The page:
The things we think about a lot, and need to talk about more…

I make a large effort to take great care of my self, my mind, and I am very in tune with my body. I eat real foods, drink a ton of water, don’t drink much caffeine, take multiple vitamins and supplements, and I try to spend more time doing the things that really matter and make me happy…So when I realized that getting pregnant would be more difficult than I thought, despite all of what I do for myself, I was very surprised.

Ben and I started dating in 2012, and we were married in 2016 right before moving to Norway in July. While we both knew we wanted a family of our own, we also knew that we wanted at least a year to settle in to life abroad and travel. I had one more year left  with my IUD but opted to have it removed prior to our move abroad simply because I knew, after much research, that the wait for a general practitioner took months and to get a OBGYN even longer. I knew it would take some time for my body to re-acclimate and adjust to it’s natural state and it honestly felt really good to get back to that. Since I was now on no form of birth control I started tracking my cycles and ovulation in order to understand it and my body more. I downloaded the Natural Cycles app onto my phone, purchased a basal thermometer to measure my temperature each morning I woke up, and I calendared and journal-ed everything. It felt really good to be this in tune with my body and it’s capabilities. So when we decided to start trying for a baby, I felt like it would be a piece of cake.

No-one ever told me the reality of things – and now I realize it is just not talked about. When you are trying to get pregnant, it often feels like things are not happening quick enough. You make the decision to have a baby, and you forge ahead assuming that you will be pregnant in a matter of weeks. In the reality of trying to conceive, you only have a window of 12-24 hours every month. And within that very small slot of time you have to be diligent…but not too diligent. And even then there are SO many obstacles stacked against you. Conception and a healthy pregnancy are not something that is easy to achieve – it is really hard work! If you understood the millions of chemical reactions and hormonal balances that must occur within a month, in order for you to get pregnant, you would be impressed with the intricacy of your body. In order for your body to hang on to the pregnancy, another group of hormonal reactions must occur in synchronization that would make the Rockettes jealous. So not only was I blissfully unaware, at 32 years of age, that conceiving would be difficult, I was also very unaware that miscarriage was a probability. We had our first miscarriage in August when I was nearly 12 weeks pregnant.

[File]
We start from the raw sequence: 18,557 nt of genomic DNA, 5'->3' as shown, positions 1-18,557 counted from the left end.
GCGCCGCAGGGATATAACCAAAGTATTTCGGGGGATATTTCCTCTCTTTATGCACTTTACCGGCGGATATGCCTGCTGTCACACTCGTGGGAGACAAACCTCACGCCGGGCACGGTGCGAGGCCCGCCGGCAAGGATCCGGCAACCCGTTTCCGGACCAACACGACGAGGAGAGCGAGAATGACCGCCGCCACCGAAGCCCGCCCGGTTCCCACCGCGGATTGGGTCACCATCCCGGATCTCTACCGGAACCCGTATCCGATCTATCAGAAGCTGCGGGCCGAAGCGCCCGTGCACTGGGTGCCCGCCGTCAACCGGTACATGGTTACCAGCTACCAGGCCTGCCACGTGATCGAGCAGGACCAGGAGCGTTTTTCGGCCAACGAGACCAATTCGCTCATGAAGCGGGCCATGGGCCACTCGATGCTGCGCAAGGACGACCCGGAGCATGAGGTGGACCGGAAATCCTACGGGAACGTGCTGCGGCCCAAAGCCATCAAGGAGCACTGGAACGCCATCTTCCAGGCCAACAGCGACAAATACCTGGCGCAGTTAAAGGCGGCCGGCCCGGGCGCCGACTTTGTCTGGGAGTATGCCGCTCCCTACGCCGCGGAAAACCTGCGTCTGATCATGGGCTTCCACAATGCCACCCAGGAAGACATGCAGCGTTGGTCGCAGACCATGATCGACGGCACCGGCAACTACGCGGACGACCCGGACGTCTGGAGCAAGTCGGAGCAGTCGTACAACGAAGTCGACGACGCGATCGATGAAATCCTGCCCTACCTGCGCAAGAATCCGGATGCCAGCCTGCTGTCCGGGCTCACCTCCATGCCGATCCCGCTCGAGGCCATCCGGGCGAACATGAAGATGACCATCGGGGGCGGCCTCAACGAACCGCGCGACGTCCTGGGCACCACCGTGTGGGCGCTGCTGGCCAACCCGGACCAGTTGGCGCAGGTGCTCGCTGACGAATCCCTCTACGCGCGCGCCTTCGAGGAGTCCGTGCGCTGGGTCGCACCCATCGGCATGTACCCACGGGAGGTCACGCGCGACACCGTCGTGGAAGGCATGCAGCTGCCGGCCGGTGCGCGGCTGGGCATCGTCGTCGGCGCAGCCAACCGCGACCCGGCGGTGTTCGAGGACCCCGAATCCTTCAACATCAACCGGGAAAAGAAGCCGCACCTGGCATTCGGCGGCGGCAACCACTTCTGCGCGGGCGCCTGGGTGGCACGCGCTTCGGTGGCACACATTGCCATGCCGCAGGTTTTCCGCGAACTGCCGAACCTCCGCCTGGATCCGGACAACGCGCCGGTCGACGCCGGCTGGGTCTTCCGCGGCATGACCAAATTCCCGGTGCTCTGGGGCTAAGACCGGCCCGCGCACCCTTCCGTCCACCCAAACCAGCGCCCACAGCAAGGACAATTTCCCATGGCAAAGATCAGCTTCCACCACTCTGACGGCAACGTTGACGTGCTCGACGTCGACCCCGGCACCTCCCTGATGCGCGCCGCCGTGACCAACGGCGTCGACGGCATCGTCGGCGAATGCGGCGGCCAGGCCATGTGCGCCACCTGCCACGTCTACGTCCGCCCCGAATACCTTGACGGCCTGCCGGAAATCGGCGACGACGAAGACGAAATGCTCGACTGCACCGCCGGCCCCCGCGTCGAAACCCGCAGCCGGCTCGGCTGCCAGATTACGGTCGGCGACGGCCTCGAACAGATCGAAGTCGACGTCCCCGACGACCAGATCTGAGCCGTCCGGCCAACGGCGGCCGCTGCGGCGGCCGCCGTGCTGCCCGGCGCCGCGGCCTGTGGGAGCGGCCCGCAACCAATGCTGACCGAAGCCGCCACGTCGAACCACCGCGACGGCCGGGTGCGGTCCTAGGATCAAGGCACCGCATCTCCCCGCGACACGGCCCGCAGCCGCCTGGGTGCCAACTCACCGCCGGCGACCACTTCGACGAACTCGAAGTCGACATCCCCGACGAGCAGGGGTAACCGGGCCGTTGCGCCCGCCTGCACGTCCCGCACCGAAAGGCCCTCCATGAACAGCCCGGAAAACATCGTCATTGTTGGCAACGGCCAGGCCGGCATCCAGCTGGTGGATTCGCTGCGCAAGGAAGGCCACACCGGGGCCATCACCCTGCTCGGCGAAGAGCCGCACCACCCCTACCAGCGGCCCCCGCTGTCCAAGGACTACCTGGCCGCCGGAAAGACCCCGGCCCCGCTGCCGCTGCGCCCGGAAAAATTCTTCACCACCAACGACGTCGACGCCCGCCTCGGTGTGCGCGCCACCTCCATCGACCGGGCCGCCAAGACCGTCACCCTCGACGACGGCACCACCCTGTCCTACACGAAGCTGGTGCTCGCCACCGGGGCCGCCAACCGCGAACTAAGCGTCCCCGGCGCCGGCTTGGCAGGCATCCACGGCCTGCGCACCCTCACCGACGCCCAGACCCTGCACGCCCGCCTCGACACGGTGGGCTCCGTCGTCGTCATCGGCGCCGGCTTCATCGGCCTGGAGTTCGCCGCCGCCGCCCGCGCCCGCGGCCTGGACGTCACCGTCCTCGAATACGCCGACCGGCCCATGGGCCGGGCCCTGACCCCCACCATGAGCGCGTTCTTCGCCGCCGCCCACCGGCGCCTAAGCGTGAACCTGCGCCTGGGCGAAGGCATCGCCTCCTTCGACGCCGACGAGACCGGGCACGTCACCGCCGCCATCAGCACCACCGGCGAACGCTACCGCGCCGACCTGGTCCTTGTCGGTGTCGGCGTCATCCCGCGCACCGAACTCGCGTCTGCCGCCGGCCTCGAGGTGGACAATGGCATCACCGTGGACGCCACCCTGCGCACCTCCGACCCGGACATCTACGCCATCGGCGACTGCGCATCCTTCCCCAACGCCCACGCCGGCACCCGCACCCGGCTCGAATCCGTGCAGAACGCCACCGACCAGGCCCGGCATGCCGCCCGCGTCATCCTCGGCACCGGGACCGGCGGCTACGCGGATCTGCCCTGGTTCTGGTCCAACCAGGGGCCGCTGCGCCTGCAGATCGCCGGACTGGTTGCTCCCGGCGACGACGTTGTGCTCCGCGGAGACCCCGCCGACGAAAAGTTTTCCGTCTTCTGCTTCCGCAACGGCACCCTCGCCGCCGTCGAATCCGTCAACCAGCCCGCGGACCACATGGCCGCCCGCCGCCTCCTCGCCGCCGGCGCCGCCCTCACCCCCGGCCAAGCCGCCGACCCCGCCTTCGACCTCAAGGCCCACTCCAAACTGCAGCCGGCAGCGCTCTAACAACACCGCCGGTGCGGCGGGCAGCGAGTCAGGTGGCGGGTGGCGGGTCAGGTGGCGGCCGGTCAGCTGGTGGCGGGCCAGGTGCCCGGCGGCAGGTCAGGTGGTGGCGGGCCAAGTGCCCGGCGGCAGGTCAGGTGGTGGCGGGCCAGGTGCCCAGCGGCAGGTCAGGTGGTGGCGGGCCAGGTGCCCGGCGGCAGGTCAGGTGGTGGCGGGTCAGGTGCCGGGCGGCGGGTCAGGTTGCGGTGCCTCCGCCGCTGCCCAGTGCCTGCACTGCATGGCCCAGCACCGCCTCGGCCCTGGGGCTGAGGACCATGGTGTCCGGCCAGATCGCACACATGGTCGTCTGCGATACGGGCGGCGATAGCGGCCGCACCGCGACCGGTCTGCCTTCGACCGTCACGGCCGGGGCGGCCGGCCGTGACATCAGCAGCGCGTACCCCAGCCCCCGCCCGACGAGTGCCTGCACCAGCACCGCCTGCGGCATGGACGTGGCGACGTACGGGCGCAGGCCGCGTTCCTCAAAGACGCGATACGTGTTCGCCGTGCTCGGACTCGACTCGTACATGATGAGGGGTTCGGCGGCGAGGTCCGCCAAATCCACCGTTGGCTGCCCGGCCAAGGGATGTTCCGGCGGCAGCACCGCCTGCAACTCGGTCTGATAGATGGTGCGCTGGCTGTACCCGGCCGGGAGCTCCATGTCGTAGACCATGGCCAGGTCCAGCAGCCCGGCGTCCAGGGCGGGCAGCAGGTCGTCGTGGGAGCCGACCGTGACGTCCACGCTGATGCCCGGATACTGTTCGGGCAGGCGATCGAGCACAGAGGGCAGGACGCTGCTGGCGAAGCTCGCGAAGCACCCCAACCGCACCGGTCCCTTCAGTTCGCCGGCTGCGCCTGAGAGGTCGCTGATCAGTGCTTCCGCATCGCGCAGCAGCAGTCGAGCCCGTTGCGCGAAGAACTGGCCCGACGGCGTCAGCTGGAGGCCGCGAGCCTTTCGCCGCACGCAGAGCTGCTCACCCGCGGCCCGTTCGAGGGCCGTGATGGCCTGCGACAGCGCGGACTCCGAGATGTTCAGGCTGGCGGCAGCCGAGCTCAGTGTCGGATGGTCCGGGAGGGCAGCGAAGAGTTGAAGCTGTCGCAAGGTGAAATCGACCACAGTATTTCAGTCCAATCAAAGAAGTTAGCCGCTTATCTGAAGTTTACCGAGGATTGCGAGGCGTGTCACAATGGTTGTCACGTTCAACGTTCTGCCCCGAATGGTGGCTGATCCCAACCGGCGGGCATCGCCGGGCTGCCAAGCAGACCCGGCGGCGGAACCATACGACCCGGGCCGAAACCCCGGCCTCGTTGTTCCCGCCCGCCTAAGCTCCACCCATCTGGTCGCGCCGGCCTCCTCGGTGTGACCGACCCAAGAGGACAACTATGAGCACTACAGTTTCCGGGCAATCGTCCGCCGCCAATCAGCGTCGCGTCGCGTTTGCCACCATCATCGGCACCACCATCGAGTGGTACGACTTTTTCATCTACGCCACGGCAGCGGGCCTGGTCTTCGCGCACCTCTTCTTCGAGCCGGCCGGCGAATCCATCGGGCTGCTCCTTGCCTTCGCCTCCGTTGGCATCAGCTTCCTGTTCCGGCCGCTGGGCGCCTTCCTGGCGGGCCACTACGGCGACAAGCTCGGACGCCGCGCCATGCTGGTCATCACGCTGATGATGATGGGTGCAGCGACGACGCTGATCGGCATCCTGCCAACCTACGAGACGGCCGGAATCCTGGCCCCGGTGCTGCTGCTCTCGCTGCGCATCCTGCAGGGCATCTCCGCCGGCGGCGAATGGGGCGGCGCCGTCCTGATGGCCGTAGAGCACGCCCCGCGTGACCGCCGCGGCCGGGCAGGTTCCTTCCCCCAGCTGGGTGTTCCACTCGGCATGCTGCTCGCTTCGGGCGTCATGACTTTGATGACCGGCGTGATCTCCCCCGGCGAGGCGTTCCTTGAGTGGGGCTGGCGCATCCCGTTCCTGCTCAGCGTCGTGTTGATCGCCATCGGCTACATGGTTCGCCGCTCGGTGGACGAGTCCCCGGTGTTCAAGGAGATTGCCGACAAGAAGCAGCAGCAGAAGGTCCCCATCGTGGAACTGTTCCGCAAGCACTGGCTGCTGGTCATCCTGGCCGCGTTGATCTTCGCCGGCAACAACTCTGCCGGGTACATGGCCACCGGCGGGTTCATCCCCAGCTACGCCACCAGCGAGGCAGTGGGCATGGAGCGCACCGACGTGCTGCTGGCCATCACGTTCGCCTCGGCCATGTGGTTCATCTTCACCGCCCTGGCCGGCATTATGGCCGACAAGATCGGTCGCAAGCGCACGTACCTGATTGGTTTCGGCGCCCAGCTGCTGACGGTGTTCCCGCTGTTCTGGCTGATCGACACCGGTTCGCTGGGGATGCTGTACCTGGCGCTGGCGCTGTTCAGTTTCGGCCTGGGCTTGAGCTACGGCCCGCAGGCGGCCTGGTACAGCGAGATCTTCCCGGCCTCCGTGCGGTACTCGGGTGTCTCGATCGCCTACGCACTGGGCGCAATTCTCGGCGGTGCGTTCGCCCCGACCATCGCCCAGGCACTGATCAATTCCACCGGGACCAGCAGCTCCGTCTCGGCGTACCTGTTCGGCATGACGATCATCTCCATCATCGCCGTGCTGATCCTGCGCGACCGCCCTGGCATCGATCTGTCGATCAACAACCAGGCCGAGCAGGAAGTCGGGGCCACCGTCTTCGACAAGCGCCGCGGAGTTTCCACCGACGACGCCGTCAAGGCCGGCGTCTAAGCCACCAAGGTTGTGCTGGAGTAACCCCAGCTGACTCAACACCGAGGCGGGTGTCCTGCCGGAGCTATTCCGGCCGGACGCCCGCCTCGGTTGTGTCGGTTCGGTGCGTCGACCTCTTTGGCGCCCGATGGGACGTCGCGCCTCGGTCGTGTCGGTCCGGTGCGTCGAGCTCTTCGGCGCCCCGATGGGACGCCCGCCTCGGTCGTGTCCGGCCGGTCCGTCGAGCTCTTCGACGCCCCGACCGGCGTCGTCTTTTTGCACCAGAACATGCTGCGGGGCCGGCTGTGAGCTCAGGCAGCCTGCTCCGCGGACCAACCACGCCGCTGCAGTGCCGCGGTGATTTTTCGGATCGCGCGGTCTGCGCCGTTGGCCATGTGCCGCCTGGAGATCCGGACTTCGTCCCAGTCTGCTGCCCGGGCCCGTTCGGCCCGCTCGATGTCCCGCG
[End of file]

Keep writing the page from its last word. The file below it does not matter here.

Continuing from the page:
I knew miscarriages happened in the abstract to abstract people, but it just had not occurred to me to be prepared for. In all honesty, I had never even known any woman who had been through this loss or heard it talked about openly. According to the March of Dimes, an organization devoted to neonatal welfare, around 10-15 percent of pregnancies end in miscarriage, with pregnancy loss before 20 weeks gestation. The real number may be much higher, as some pregnancies quietly end before women are even aware they’re pregnant. Miscarriages are emotionally intense and very unique forms of grief and trauma, ones that unfortunately occur in privacy and silence. For parents eagerly anticipating the arrival of a new family member, fetal death — whether it occurs early or late in pregnancy — can be devastating. The shroud of secrecy that hangs over these topics seems to make it challenging to talk about, but it’s critical to bring these conversations into the light.